Other studies are more direct in their reference to socio-economic background. Holmberg (2005) comments that distance study contributes to upward social mobility. Priebe et al’s (2008) study on ‘first generation students’ found that distance education appears to attract a much higher proportion of students whose parents had not attended higher education. Brown et al. (2013) in their ‘lived experience’ study point out that distance students tend to be from a lower socio-economic background and are often Maori. Stöter et al’s (2014) research from Germany identified socio-economic background as a differentiating factor between distance and on-campus students in tertiary education, with distance students more likely to have a lower socio-economic status. Bray et al. (2007, p.894) called for more empirical evidence regarding access to higher education, stating that there was ‘little empirical evidence, positive or negative, of the ability of distance education to address these (i.e. access) problems’ (my parenthesis).


This article contributes to literature on distance graduates’ socio-economic profile.

For this study a web-based survey was designed using a mix of twenty-one closed and open questions. A 5-point Likert scale was employed for 8 questions (104 sub questions), with respondents choosing between two extremes of a continuum. The survey was piloted to ensure clarity of questions, to confirm the time it would take to complete and whether it was running accurately and consistent in all popular web browsers.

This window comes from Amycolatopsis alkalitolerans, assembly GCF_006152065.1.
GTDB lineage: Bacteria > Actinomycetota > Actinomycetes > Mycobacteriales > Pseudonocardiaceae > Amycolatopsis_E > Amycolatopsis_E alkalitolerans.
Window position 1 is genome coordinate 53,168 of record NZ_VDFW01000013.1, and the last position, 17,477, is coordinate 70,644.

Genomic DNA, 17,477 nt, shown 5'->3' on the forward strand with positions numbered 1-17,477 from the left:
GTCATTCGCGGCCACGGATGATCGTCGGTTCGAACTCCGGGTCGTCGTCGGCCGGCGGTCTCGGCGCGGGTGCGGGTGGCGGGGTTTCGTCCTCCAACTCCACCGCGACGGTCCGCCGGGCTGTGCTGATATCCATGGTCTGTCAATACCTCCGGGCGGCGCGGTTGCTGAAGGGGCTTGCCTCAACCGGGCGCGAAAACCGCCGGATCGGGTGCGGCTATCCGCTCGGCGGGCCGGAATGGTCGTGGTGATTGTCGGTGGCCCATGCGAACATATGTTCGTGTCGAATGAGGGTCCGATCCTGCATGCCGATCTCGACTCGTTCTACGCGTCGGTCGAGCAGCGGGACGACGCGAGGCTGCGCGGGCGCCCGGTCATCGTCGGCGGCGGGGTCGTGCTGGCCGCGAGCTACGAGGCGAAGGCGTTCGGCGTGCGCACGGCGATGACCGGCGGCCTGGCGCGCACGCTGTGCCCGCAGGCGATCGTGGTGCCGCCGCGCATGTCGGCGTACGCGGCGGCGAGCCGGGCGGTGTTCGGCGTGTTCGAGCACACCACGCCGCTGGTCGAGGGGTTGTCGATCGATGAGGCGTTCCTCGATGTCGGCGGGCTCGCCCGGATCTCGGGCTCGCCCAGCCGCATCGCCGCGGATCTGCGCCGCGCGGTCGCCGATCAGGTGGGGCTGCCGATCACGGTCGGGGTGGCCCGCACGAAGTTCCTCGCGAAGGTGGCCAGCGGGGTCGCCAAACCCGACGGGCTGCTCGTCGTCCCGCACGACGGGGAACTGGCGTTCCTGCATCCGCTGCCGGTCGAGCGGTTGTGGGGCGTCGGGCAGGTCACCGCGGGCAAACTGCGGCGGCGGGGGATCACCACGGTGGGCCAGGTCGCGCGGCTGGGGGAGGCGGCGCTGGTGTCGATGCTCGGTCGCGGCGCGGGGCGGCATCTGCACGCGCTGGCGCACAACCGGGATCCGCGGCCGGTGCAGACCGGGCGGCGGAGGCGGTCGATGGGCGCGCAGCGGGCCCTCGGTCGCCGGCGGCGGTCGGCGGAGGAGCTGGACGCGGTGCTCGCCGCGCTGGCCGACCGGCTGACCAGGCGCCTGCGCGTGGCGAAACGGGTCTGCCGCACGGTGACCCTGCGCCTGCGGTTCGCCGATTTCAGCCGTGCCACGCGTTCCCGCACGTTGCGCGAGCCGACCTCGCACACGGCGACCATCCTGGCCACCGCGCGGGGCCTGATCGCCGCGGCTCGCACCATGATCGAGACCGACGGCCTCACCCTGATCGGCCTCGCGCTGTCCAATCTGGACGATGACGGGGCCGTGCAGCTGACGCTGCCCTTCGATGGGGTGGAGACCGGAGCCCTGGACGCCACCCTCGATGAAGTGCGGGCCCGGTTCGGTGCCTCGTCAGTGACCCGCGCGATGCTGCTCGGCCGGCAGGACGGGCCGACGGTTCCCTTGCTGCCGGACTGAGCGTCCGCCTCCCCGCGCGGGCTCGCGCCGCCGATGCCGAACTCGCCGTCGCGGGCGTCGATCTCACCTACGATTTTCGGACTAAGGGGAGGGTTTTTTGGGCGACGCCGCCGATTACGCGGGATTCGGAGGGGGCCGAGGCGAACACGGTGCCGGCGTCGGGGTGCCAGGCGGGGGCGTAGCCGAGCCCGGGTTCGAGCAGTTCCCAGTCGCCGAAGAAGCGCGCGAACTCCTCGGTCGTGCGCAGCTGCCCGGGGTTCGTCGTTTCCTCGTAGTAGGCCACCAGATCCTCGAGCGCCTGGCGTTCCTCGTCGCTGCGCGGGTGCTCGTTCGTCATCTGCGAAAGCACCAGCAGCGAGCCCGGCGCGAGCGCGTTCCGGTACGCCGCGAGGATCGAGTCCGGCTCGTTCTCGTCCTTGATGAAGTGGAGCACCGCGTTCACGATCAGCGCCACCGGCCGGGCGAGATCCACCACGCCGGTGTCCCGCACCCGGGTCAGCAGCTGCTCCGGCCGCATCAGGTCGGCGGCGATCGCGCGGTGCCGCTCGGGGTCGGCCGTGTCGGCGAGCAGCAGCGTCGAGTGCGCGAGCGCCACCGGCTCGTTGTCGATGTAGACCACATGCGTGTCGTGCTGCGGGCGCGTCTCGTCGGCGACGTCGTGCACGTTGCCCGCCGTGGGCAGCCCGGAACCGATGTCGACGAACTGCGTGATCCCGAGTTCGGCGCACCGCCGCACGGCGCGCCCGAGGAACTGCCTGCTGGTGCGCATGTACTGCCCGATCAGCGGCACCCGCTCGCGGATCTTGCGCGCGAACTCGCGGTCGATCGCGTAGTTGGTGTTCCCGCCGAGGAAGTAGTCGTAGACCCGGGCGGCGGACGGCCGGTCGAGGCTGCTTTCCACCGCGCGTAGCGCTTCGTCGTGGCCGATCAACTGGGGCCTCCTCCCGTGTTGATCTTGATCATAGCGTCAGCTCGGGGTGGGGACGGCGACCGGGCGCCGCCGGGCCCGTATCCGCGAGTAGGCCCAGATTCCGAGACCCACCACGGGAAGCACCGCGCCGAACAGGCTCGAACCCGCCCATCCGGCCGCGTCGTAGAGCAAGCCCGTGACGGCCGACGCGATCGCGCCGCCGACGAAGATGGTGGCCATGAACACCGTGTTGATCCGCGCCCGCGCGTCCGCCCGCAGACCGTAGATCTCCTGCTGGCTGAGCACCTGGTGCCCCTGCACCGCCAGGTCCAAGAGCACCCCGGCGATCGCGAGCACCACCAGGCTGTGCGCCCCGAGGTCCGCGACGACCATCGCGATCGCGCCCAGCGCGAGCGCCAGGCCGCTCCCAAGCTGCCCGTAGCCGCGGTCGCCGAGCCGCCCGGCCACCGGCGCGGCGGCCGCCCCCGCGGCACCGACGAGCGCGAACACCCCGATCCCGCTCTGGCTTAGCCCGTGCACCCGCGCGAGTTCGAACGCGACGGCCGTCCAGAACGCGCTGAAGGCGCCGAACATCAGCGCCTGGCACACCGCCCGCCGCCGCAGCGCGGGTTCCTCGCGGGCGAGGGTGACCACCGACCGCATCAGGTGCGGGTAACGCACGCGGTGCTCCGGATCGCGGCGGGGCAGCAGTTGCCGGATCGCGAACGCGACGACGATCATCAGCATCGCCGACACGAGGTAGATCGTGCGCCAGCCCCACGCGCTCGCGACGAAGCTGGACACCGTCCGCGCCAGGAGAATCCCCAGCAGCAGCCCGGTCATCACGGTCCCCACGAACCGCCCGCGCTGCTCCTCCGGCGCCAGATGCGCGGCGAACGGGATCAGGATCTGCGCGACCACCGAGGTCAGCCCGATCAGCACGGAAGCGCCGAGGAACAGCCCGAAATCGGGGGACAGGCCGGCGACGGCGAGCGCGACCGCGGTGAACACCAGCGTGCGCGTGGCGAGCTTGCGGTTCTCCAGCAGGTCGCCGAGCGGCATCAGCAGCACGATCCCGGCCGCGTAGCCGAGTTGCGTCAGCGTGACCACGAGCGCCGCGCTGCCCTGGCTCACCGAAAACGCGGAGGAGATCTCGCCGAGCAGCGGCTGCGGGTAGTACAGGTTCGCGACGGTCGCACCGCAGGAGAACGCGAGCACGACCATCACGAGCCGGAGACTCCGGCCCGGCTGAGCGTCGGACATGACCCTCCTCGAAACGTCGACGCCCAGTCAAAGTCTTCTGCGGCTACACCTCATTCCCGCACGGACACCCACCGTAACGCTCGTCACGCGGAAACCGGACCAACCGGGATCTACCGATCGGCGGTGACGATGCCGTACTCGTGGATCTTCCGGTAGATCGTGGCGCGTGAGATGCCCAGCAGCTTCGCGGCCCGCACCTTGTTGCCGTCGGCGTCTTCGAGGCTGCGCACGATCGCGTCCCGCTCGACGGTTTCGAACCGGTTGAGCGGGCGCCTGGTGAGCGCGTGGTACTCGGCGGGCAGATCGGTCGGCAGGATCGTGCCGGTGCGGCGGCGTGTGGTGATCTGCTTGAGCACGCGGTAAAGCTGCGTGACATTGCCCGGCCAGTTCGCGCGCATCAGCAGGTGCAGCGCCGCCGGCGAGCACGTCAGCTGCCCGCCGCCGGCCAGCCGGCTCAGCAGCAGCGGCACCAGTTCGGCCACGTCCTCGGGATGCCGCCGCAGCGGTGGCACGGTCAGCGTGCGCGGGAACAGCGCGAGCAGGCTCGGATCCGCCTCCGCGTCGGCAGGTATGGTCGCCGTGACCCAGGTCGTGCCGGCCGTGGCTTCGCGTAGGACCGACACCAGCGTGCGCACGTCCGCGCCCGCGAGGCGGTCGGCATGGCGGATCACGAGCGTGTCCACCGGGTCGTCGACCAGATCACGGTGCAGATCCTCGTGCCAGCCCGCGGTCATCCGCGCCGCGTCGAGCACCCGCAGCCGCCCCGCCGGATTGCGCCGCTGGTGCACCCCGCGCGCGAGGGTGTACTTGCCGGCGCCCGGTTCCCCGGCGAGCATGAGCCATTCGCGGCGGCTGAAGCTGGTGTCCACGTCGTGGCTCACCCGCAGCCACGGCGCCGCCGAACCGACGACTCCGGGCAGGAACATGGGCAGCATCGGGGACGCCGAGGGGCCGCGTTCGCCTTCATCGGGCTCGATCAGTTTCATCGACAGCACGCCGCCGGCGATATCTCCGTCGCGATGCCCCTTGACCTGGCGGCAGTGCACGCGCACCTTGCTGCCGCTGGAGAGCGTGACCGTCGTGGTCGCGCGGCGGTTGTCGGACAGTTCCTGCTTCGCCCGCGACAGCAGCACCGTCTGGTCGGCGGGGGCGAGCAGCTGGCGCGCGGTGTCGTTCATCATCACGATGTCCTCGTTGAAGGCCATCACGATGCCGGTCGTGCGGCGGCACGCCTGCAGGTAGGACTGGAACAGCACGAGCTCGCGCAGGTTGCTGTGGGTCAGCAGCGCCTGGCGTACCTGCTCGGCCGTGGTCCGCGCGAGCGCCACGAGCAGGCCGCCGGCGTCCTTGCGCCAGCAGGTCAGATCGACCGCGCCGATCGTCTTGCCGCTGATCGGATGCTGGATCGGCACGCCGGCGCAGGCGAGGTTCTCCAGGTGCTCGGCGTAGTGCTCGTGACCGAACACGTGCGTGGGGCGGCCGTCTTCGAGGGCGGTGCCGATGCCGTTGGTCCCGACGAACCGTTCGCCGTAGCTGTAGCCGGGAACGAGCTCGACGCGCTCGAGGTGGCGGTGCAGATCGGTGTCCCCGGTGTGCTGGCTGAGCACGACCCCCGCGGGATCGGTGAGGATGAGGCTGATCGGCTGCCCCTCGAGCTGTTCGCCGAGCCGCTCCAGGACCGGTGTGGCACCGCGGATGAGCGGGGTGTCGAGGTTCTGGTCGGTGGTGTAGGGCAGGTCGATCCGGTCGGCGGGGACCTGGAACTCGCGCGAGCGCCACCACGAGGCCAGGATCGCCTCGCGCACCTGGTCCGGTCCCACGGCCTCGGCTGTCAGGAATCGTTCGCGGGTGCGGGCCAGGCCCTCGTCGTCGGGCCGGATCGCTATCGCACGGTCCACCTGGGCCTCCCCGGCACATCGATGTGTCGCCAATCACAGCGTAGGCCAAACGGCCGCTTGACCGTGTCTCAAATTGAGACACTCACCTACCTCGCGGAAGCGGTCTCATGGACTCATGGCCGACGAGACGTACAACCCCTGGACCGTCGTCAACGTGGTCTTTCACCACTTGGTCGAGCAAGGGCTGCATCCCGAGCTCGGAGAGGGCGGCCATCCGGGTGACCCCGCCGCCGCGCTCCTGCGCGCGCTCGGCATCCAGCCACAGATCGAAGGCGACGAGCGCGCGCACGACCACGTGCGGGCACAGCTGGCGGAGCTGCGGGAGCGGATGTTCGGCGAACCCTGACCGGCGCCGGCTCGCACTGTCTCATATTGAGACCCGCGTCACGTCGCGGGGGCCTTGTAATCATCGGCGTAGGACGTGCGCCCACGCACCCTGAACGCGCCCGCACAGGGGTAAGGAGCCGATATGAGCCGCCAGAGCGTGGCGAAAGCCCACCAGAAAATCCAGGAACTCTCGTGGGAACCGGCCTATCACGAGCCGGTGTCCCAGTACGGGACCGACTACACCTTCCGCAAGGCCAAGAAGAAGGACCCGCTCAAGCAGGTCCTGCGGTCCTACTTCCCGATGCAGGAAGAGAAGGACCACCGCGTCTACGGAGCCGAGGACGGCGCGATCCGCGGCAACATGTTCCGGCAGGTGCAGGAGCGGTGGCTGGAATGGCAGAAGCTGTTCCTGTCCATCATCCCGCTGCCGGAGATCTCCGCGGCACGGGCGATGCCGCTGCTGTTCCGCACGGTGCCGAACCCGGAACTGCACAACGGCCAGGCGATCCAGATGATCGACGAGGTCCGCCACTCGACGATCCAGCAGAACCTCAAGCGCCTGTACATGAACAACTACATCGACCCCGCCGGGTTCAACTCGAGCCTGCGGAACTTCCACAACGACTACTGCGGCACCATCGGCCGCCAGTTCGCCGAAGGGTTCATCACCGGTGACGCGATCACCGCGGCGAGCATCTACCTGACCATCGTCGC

The survey was sent to two hundred and twenty seven (227) recent (2012 and 2013) distance graduates. Eighty two (82) graduates responded to the survey representing a thirty six per cent (36%) response rate. Descriptive analysis employing SPSS was carried out on the data. In certain instances the survey data is supplemented by data from institutional archived records, where this is available and appropriate to employ. Institutional data is employed in Table 2 to provide the prior education of all 158 distance graduates who exited with an honour (level 8) primary degree. Table 3, relating to gender, age and degree type, is also constructed from institutional records and provides data on all graduates, not just respondents to the survey.